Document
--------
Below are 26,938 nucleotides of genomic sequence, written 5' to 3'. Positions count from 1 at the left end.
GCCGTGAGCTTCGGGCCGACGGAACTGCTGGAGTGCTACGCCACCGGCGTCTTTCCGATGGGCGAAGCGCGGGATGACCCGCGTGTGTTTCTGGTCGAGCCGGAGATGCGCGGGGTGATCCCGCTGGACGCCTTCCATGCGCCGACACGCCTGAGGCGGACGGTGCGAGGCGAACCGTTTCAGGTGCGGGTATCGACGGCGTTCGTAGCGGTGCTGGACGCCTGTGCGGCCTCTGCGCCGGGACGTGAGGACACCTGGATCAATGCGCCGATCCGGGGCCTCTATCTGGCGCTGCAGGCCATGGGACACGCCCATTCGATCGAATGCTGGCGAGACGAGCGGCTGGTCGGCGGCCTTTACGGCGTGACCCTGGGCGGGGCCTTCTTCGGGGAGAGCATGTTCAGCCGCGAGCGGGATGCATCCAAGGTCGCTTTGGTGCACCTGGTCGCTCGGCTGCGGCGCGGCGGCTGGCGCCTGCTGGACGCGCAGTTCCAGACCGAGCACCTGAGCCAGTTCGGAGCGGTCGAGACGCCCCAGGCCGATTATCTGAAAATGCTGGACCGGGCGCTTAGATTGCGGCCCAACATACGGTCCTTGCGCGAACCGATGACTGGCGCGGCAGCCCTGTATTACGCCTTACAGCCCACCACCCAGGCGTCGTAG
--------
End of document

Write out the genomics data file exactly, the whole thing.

Below are 26,938 nucleotides of genomic sequence, written 5' to 3'. Positions count from 1 at the left end.
GCCGTGAGCTTCGGGCCGACGGAACTGCTGGAGTGCTACGCCACCGGCGTCTTTCCGATGGGCGAAGCGCGGGATGACCCGCGTGTGTTTCTGGTCGAGCCGGAGATGCGCGGGGTGATCCCGCTGGACGCCTTCCATGCGCCGACACGCCTGAGGCGGACGGTGCGAGGCGAACCGTTTCAGGTGCGGGTATCGACGGCGTTCGTAGCGGTGCTGGACGCCTGTGCGGCCTCTGCGCCGGGACGTGAGGACACCTGGATCAATGCGCCGATCCGGGGCCTCTATCTGGCGCTGCAGGCCATGGGACACGCCCATTCGATCGAATGCTGGCGAGACGAGCGGCTGGTCGGCGGCCTTTACGGCGTGACCCTGGGCGGGGCCTTCTTCGGGGAGAGCATGTTCAGCCGCGAGCGGGATGCATCCAAGGTCGCTTTGGTGCACCTGGTCGCTCGGCTGCGGCGCGGCGGCTGGCGCCTGCTGGACGCGCAGTTCCAGACCGAGCACCTGAGCCAGTTCGGAGCGGTCGAGACGCCCCAGGCCGATTATCTGAAAATGCTGGACCGGGCGCTTAGATTGCGGCCCAACATACGGTCCTTGCGCGAACCGATGACTGGCGCGGCAGCCCTGTATTACGCCTTACAGCCCACCACCCAGGCGTCGTAG